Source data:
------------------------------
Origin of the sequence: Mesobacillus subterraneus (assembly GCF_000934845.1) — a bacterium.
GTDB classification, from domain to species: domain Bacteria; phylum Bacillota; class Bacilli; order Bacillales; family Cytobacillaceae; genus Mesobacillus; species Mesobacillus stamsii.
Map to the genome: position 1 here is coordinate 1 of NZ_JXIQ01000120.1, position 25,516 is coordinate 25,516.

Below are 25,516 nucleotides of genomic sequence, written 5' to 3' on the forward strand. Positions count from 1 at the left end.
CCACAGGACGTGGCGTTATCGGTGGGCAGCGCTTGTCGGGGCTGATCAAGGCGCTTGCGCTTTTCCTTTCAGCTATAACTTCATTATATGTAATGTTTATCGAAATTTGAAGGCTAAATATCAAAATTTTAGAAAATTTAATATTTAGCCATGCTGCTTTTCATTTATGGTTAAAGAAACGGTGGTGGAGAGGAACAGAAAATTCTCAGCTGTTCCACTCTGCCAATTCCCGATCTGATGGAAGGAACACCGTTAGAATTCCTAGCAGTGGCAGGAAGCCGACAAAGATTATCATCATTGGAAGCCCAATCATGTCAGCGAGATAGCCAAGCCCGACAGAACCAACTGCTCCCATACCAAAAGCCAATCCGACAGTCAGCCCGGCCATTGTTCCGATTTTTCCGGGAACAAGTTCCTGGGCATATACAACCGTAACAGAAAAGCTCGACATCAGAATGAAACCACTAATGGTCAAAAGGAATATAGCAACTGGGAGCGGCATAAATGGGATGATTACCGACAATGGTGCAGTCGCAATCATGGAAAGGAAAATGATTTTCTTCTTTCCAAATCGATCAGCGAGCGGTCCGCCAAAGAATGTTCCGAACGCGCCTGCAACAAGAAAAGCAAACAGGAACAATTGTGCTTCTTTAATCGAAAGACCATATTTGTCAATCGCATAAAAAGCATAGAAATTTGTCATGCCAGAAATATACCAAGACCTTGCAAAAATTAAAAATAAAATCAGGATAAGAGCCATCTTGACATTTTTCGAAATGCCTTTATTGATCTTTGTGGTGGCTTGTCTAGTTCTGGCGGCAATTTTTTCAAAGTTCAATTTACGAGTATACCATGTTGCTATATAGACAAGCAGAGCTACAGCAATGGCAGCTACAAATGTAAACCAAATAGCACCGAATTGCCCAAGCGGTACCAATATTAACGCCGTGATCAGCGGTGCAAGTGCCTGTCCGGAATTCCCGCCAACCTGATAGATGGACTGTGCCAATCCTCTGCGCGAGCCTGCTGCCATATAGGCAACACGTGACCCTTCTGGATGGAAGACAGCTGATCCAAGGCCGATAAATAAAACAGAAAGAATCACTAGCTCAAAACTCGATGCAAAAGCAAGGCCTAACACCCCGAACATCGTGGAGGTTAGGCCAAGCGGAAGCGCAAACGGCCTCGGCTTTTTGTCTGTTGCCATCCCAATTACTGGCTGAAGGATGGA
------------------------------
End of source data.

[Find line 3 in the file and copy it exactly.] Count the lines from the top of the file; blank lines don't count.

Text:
Map to the genome: position 1 here is coordinate 1 of NZ_JXIQ01000120.1, position 25,516 is coordinate 25,516.